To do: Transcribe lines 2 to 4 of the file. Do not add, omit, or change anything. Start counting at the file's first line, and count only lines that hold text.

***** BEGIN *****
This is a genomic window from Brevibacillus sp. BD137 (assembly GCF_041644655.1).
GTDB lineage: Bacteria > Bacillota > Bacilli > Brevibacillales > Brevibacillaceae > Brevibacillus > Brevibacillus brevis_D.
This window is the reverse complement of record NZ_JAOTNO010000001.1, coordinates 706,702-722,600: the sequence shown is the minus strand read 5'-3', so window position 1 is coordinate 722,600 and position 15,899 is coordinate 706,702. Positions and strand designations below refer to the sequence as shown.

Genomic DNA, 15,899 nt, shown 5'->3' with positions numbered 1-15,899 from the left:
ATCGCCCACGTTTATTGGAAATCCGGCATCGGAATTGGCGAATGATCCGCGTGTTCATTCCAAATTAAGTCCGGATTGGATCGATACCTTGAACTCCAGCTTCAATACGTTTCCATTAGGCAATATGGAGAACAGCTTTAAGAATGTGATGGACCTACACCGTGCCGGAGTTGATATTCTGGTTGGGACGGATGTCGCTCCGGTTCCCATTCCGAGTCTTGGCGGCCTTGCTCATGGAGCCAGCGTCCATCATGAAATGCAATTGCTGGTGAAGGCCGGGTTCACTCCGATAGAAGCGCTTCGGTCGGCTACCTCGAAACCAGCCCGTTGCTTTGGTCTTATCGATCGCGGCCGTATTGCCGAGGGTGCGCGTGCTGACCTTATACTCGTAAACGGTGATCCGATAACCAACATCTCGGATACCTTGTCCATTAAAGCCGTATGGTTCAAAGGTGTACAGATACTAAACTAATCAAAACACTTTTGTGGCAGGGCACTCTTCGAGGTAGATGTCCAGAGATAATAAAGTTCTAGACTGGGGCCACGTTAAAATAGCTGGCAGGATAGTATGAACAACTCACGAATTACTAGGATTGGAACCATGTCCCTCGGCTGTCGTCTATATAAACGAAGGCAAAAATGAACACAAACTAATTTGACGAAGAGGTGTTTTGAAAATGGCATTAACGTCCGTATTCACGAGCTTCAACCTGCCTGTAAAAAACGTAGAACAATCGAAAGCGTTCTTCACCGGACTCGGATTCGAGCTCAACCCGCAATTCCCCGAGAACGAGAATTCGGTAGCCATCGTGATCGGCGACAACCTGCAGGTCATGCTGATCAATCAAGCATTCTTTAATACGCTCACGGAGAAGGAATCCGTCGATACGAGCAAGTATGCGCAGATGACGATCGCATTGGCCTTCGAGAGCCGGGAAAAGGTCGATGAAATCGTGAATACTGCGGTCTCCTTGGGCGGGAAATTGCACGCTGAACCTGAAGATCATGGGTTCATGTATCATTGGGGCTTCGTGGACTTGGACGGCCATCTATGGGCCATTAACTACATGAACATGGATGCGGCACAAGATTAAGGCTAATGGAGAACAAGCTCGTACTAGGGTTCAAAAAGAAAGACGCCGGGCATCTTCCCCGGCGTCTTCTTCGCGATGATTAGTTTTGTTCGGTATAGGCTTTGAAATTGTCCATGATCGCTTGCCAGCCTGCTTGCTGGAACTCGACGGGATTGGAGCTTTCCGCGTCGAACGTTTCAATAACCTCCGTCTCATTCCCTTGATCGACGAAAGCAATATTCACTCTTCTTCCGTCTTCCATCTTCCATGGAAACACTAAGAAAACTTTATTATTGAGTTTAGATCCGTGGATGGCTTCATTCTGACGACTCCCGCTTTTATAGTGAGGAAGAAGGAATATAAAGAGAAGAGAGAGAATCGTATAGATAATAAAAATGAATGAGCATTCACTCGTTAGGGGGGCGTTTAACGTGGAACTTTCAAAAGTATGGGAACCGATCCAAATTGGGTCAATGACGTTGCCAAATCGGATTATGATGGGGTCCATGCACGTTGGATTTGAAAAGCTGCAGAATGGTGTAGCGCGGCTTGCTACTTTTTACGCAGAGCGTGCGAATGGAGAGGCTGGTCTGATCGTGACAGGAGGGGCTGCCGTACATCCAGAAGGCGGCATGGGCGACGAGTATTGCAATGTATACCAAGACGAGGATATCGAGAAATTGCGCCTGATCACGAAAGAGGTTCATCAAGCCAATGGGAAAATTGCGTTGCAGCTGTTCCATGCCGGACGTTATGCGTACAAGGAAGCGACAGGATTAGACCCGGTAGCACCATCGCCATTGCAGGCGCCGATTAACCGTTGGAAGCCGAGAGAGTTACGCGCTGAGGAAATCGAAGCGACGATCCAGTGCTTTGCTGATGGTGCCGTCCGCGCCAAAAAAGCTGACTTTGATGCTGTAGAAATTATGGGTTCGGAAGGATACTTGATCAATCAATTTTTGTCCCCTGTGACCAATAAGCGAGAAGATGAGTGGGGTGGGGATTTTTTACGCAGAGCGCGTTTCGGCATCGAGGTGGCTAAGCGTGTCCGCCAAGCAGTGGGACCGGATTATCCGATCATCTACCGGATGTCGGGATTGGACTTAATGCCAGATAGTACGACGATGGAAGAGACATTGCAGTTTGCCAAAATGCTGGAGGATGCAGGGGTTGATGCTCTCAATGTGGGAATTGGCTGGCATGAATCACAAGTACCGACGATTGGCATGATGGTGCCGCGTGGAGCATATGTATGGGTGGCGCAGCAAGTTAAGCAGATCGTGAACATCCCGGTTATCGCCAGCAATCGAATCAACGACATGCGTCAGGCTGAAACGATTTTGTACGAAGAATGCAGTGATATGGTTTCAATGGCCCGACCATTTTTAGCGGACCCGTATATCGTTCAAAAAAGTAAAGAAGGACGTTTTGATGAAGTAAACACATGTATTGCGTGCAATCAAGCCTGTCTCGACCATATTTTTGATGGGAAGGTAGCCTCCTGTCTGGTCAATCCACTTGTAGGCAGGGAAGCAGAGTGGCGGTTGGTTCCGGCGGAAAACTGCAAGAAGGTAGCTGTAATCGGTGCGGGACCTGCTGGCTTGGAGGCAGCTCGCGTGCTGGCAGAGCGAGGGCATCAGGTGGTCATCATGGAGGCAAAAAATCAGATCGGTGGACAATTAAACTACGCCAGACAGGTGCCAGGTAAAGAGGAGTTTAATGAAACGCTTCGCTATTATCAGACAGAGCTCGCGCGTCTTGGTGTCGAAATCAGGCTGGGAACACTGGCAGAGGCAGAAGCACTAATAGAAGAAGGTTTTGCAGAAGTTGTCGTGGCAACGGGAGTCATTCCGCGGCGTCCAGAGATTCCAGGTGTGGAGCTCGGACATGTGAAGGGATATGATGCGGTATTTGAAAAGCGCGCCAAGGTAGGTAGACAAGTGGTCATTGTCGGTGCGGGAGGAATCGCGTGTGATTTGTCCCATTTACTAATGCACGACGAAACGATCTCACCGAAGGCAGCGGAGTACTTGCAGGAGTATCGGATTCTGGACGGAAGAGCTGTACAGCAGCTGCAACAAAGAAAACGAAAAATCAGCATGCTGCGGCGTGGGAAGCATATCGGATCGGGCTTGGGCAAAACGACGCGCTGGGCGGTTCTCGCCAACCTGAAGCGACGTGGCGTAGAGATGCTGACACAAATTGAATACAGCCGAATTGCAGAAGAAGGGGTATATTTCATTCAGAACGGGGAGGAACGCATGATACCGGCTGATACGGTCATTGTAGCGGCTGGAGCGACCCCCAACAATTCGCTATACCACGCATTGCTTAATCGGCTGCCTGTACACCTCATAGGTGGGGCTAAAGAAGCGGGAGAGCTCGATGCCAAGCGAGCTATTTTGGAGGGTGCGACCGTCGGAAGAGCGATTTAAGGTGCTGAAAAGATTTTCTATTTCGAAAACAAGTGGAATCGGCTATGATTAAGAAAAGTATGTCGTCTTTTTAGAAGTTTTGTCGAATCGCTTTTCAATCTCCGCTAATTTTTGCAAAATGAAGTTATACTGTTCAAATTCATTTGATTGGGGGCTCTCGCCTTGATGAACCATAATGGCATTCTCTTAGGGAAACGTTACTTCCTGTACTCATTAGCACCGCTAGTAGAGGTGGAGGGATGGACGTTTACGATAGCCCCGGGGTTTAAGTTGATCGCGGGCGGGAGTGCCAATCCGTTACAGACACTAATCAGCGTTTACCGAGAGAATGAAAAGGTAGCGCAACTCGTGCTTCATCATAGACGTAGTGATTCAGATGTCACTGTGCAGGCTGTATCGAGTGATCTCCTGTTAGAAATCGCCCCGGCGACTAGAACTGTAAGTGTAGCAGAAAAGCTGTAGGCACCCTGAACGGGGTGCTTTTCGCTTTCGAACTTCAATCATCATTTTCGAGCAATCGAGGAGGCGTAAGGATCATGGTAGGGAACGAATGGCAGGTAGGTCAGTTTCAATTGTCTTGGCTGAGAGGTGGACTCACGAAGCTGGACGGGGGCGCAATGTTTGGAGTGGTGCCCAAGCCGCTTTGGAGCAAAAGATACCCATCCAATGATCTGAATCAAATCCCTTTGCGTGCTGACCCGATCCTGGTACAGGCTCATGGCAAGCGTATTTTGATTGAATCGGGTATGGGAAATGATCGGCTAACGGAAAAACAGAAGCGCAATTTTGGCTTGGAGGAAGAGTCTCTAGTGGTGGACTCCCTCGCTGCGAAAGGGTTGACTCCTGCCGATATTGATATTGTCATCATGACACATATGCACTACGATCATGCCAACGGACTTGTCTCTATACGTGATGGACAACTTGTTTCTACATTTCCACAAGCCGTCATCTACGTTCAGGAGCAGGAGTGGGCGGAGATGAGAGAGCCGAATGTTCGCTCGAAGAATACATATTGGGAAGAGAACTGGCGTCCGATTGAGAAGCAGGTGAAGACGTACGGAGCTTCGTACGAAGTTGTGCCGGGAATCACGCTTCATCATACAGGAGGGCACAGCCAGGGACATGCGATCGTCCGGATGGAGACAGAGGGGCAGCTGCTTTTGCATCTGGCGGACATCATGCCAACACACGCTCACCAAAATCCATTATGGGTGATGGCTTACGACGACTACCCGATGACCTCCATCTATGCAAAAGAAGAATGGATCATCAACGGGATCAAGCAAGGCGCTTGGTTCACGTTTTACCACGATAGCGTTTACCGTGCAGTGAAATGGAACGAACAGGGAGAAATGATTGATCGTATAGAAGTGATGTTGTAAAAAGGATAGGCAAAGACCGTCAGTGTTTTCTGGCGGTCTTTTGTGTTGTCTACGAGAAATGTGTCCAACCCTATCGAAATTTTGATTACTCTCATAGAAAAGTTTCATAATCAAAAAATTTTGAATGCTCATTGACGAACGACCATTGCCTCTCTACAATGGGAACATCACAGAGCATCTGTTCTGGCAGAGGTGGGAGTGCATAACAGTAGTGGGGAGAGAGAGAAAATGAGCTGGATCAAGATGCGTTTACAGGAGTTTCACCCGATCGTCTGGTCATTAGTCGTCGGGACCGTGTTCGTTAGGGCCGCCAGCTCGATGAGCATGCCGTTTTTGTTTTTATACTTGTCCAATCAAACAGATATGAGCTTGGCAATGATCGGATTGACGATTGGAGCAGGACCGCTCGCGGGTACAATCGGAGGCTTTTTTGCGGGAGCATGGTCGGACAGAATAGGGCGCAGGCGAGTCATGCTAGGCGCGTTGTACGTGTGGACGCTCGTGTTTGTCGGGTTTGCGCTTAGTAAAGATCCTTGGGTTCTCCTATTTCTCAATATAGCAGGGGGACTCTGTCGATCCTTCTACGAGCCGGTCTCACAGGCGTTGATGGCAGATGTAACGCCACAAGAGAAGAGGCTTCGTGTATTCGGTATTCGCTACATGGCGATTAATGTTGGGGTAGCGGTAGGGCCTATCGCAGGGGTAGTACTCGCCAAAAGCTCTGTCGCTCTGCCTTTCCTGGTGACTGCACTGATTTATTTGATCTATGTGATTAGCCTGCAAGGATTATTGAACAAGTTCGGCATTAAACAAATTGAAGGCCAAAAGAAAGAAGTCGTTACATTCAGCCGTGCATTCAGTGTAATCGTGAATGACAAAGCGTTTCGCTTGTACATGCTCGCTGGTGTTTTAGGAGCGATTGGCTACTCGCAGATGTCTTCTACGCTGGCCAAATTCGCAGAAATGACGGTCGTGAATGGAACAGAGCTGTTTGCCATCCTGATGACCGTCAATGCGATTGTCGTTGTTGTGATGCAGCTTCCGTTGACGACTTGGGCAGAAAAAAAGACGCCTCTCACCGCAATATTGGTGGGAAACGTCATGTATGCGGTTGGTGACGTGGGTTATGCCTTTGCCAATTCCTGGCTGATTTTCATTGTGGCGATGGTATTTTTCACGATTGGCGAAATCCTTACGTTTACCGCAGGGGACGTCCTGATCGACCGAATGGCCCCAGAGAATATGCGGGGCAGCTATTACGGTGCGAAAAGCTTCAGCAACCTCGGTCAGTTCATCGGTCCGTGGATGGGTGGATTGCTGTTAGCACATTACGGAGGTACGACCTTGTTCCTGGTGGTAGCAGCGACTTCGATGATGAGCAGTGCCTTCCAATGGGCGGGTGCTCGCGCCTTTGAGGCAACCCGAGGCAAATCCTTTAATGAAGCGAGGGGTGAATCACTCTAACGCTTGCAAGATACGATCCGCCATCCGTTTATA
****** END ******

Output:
GTDB lineage: Bacteria > Bacillota > Bacilli > Brevibacillales > Brevibacillaceae > Brevibacillus > Brevibacillus brevis_D.
This window is the reverse complement of record NZ_JAOTNO010000001.1, coordinates 706,702-722,600: the sequence shown is the minus strand read 5'-3', so window position 1 is coordinate 722,600 and position 15,899 is coordinate 706,702. Positions and strand designations below refer to the sequence as shown.

Genomic DNA, 15,899 nt, shown 5'->3' with positions numbered 1-15,899 from the left: